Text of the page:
Liverpool-born Emma Clarke is considered to be the first Black woman footballer in the UK. Her story was only uncovered recently. The artist Stuart Gibbs was researching the history of women in football for an exhibition when he discovered Emma, but there is scant biographical information about her. All we know is that she worked as a confectioner’s apprentice and likely played football in the streets with her sisters, at least one of whom also went on to play professionally.
Offside, a play about four women footballers across three centuries, including Emma, written by Sabrina Mahfouz and Hollie McNish, toured the UK in 2018.
Leila Hassan Howe – activist and editor
(13 June, 1948–present)
Leila Hassan Howe was born on 13 June, 1948 in London to a working-class English mother and a father from Zanzibar (now part of Tanzania). Her father was Muslim and, according to husband and fellow activist, Darcus Howe, she grew up as a devout member of the faith. At the age of 10, her parents divorced and her father was granted custody. He decided to take his daughter to Zanzibar, telling her: “Everything you’ve been taught about Africa and Africans isn’t true.” She lived there until 1964, shortly after Zanzibar gained independence from the UK and the Zanzibar revolution broke out.
Leila was part of the Black Unity and Freedom Party (BUFP), which fought for racial justice. She also worked for the Institute of Race Relations (IRR) and was a founding member of the Race Today Collective, a Black power organisation that took over the publishing of Race Today from the IRR, enabling it to take a more radical position. She was editor of Race Today between 1986 and 1988. In the 1980s she worked with Olive Morris (below), running Race Today’s “Basement Sessions.”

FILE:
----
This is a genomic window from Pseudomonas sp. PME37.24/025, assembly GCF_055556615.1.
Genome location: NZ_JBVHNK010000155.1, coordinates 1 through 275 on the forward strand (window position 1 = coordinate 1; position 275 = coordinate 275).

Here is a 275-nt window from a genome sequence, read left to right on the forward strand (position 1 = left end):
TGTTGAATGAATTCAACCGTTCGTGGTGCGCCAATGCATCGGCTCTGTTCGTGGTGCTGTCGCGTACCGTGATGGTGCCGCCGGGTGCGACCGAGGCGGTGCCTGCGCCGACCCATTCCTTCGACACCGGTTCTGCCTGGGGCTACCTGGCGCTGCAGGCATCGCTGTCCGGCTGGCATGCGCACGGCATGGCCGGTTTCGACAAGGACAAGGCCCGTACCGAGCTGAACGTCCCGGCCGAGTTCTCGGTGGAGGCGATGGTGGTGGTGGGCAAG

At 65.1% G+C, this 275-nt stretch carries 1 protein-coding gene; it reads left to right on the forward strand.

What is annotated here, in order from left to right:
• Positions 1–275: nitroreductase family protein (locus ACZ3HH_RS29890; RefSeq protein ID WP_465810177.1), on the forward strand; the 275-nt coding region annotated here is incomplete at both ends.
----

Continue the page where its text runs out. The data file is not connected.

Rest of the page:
Following the New Cross Fire in January 1981, which was suspected to have been caused by a racist arson attack and in which 13 young Black people died, Leila helped to organise a 20,000-person protest, later named Black People’s Day of Action. But the police failed to seriously investigate the suspected racist violence. Designed, in Leila’s own words, to “cause maximum disruption”, protestors managed to stop traffic on Blackfriars Bridge. “Today it is considered to be a turning point in black British identity,” writes Kehinde Andrews.
Leila also campaigned for Arts Council England to recognise the Notting Hill Carnival as an art form.
Olive Morris – community organiser and squatters’ rights activist
(26 June, 1952–12 July 1979)
Olive Morris was born in St Catherine, Jamaica, in 1952. When she was nine, she and her brother, Basil, joined their parents, who had moved to England. She lived in South London for most of her life.
In 1969, at the age of 17, she was beaten by police officers outside Desmond’s Hip City, a record shop in Brixton, after attempting tohelp Clement Gomwalk, a Nigerian diplomat who was accused of having stolen the Mercedes he was driving. The “sus” laws of the time, akin to today’s Stop and Search, granted powers to the police to stop and search people who ‘looked’ like they were doing something wrong. Black people were disproportionately targeted.
She participated in numerous demonstrations and fought for squatters’ rights. Along with her friend and fellow activist, Liz Obi, she squatted in a vacant flat above a launderette in Lambeth, where they resisted many eviction attempts. It was the first privately owned building to be successfully squatted in Lambeth. It was later turned into a bookshop, Sabaar, that catered to the Black community. It became a meeting space for groups like the Black Workers’ Movement and Black People Against State Harassment.
She tragically died at the age of 27, less than a year after being diagnosed with non-Hodgkin lymphoma. She is buried at Streatham Park Cemetery.
You can find out more about Olive at the Remember Olive Collective website, which was co-founded by Liz Obi.
Claudia Jones – activist and mother of the Notting Hill Carnival
(21 February, 1915– 24 December, 1964)